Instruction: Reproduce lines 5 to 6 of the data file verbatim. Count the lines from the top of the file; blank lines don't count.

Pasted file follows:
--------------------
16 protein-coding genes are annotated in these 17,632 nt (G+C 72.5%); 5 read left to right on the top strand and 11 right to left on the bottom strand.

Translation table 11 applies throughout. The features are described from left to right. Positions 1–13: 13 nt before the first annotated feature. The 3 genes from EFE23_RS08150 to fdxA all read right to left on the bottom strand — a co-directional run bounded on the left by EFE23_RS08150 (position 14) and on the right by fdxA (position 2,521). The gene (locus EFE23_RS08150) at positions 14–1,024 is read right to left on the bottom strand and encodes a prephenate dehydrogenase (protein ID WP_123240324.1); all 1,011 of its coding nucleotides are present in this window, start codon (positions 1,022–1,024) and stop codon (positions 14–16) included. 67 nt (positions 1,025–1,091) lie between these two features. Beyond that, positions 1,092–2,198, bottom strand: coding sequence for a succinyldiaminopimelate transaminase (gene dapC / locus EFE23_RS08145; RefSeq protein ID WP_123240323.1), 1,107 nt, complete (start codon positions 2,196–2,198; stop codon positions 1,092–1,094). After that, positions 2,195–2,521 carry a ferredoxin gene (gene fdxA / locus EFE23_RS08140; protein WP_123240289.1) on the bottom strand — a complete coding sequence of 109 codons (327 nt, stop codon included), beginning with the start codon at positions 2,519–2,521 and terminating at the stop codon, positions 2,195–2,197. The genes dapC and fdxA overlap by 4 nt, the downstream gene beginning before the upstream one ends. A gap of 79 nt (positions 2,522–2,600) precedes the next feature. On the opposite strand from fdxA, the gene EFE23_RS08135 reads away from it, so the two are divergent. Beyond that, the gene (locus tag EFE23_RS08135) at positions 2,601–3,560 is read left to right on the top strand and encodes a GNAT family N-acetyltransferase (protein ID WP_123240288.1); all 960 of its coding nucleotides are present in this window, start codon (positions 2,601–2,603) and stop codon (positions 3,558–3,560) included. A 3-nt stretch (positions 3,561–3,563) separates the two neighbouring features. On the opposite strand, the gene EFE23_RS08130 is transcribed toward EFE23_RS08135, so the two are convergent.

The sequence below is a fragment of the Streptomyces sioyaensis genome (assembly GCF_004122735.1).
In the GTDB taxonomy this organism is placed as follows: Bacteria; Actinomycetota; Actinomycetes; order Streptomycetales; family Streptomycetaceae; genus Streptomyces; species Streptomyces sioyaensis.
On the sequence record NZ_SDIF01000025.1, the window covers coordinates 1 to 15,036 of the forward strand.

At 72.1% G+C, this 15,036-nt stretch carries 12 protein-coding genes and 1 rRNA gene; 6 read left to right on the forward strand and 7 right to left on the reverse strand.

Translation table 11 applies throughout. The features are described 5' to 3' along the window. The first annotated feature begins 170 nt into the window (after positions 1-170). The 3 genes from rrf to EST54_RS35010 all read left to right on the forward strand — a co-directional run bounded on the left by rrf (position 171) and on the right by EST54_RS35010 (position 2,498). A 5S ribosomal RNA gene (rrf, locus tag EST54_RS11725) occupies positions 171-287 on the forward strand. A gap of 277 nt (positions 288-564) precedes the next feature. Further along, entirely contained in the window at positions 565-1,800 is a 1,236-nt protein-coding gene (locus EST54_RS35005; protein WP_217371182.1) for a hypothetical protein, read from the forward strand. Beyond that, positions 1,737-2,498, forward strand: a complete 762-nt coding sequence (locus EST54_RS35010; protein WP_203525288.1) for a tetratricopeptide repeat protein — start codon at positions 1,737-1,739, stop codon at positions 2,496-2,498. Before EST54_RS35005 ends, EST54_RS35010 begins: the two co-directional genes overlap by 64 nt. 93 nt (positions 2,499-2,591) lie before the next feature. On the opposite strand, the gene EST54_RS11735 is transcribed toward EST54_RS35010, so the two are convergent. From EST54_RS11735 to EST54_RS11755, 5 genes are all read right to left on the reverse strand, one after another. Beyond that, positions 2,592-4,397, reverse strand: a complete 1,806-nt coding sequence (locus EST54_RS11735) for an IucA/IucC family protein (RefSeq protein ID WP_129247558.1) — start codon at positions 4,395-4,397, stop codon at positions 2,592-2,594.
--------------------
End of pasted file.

On the sequence record NZ_SDIF01000025.1, the window covers coordinates 1 to 15,036 of the forward strand.

At 72.1% G+C, this 15,036-nt stretch carries 12 protein-coding genes and 1 rRNA gene; 6 read left to right on the forward strand and 7 right to left on the reverse strand.